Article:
There are three things I never wheel without:
(1) Someone else
(2) Common sense
A lot of the spare parts are unnecessary if you use your head when wheeling.(Having them is good though, just in case)
I've seen pride and ignorance break drive shafts, smash bodywork, leave transfer cases in pieces on the ground, and even flip vehicles.
There is no shame in getting stuck! (If you're with another vehicle) Resist the urge to pour on the power if your momentum stops, this is when most parts break. Instead try a different line if one's available without widening the trail. If you're truly stuck, take a pull from another vehicle instead of beating your rig up trying to break free.
And lastly, NEVER mix alcohol and motor sports of any kind! Save it for the campfire later.
I have some good advice I learned the hard way. DRIVE SLOW while offroading, unless you are playing in the mud out in the open or something like that. I got a little excited once in my lifted 2001 dodge ram and was hauling arse through tight trails and over some medium sized rocks. I blew a seal on the front axle (passenger side). Cost about $350 labor/parts to fix. Could have saved money by easing up on the gas.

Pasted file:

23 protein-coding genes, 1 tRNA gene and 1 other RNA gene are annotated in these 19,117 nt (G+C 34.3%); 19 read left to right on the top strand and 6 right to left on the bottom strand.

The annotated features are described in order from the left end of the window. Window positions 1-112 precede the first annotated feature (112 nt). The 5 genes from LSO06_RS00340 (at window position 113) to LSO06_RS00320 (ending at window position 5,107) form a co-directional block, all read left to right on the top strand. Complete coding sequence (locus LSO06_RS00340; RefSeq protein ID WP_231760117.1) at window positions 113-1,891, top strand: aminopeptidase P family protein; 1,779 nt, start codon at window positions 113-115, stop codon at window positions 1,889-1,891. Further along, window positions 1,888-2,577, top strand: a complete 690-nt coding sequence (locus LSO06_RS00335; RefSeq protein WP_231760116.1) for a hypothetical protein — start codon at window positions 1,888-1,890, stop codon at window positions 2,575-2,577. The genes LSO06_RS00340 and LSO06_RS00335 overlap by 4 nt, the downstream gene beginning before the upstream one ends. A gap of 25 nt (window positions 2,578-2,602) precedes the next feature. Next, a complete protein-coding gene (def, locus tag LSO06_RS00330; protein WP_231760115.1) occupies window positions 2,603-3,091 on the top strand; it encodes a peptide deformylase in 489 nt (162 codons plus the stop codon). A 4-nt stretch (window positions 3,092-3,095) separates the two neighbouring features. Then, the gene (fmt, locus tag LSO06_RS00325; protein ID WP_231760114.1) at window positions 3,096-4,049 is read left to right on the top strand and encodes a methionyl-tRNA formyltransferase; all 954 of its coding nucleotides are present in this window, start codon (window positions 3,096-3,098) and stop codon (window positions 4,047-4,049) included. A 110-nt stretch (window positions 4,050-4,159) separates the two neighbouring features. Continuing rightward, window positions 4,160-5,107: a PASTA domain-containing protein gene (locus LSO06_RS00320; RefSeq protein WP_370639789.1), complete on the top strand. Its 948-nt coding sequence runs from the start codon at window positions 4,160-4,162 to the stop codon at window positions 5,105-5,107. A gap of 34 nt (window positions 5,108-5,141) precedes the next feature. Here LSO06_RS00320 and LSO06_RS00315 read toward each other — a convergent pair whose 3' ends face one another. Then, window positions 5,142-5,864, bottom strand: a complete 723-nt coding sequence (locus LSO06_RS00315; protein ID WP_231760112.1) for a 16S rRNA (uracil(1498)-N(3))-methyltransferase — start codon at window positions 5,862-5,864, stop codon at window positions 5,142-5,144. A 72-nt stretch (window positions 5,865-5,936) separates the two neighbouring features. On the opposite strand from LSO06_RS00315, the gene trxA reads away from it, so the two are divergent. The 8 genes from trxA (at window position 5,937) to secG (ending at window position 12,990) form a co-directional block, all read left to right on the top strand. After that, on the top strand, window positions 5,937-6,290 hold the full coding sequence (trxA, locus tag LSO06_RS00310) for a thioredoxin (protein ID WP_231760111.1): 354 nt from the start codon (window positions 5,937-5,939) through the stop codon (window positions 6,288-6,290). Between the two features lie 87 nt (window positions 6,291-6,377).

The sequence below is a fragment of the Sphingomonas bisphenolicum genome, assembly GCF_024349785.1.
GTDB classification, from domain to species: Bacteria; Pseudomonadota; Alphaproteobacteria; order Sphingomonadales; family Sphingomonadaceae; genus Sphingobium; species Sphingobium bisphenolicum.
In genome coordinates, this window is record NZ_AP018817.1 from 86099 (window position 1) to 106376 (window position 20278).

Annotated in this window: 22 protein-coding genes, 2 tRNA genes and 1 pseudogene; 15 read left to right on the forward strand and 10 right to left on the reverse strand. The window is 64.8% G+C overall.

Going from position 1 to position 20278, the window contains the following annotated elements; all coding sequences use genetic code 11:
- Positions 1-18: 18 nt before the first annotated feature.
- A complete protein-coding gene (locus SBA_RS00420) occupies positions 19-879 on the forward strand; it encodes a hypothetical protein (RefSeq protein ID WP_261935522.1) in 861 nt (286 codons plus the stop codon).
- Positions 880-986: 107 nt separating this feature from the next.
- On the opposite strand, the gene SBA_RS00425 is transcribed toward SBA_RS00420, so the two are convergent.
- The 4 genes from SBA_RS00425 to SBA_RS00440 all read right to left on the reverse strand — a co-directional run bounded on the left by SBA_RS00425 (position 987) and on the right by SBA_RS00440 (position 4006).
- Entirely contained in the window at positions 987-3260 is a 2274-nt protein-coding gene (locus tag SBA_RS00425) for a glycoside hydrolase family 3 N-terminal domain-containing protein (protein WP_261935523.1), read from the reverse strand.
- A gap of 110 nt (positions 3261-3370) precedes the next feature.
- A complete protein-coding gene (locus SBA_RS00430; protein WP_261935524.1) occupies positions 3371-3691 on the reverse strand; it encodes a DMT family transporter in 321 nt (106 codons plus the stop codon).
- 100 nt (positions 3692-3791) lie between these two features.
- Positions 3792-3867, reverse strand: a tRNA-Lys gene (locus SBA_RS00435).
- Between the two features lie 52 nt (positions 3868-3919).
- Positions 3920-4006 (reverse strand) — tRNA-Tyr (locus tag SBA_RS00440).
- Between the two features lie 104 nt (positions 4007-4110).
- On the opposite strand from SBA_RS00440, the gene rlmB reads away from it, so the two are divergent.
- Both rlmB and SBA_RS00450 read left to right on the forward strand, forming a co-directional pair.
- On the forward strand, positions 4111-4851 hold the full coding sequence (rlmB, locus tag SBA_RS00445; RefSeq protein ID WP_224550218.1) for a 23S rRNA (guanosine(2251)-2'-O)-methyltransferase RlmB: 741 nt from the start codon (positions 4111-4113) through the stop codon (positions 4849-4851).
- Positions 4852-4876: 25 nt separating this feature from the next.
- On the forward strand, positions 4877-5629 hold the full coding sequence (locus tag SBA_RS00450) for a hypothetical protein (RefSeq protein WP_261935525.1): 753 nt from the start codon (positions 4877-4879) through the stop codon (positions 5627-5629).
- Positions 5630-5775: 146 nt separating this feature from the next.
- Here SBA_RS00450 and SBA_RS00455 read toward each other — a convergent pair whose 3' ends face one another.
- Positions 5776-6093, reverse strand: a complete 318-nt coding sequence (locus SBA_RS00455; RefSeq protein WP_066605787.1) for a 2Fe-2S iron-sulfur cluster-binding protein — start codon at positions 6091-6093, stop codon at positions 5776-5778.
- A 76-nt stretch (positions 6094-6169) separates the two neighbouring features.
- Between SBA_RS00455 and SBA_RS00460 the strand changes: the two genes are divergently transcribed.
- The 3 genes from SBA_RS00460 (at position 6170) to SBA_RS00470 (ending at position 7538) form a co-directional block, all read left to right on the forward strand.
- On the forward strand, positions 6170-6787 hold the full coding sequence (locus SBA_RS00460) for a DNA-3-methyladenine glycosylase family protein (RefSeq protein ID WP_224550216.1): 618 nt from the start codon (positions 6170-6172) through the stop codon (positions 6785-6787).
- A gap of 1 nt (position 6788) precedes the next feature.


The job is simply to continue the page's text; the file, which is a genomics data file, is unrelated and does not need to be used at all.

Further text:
Also, I later sold the truck to my 16 year old cousin, he pulled a similar stunt and now the rear differential is leaking where the driveshaft connects to it.
If you use common sense, you can solve or avoid almost all problems.
__________________ JEEP...just empty every pocket
2012 JKUR, Auto, 4.10
There's so much, but below are some basics I've seen a lot of people miss over the last 20 yrs (including myself early on):
Vehicle in good working order
Know your vehicle ... Where are your diffs located (offset, center, both?), what is your wheelbase, how tall is your rig?, etc ...
Have recovery points front and rear rated at 2x GVW plus
Buy a good snatch strap (as opposed to a tow strap) with a minimum break strength of 2-3x your loaded vehicle weight. (This is one time where higher weight rating IS NOT better. When conducting an extraction, snatch straps stretch and increase the force of the pull between vehicles while lessening the impact on the vehicles. If you get too high a rating, you risk the strap not stretching and, thus, decrease the effectiveness of the strap and increase the risk of damage on the vehicles, particularly the lighter of the two. For something like a JK, a 17,500lb strap is fine. Always use a strap rated to the lighter of the 2 vehicles.)